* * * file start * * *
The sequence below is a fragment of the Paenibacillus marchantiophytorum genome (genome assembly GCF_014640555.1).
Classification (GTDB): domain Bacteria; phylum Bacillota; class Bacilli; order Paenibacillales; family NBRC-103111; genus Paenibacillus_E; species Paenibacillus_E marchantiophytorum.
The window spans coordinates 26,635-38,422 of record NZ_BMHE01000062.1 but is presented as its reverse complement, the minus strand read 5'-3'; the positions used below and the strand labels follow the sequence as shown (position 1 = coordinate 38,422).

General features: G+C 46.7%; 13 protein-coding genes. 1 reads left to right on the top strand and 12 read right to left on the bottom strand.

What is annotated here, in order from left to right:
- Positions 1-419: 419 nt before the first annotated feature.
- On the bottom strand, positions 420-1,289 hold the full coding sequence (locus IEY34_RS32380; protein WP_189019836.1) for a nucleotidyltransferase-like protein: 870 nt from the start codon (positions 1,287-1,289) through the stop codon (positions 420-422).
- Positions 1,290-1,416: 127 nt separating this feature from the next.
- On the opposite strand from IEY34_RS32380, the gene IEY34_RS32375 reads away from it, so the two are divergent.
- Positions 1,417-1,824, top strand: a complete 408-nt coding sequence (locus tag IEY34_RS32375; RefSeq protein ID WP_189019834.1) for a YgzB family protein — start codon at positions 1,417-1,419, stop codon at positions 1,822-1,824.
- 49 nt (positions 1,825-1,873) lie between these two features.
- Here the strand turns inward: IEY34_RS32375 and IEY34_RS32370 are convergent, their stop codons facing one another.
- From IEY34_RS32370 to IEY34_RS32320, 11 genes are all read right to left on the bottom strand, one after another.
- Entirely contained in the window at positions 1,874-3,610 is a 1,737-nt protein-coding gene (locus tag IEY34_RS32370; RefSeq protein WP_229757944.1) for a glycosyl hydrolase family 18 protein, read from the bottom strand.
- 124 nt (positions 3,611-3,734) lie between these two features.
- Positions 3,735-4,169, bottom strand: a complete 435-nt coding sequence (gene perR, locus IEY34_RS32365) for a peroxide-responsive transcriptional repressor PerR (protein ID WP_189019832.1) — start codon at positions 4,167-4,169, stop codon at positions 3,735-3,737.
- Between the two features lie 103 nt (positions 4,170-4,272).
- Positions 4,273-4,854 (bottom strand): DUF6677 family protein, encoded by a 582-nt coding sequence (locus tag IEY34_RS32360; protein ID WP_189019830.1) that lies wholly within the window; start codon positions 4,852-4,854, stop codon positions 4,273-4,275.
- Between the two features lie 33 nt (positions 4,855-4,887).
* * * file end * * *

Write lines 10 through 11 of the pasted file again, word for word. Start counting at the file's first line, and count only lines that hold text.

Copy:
- Positions 1,417-1,824, top strand: a complete 408-nt coding sequence (locus tag IEY34_RS32375; RefSeq protein ID WP_189019834.1) for a YgzB family protein — start codon at positions 1,417-1,419, stop codon at positions 1,822-1,824.
- 49 nt (positions 1,825-1,873) lie between these two features.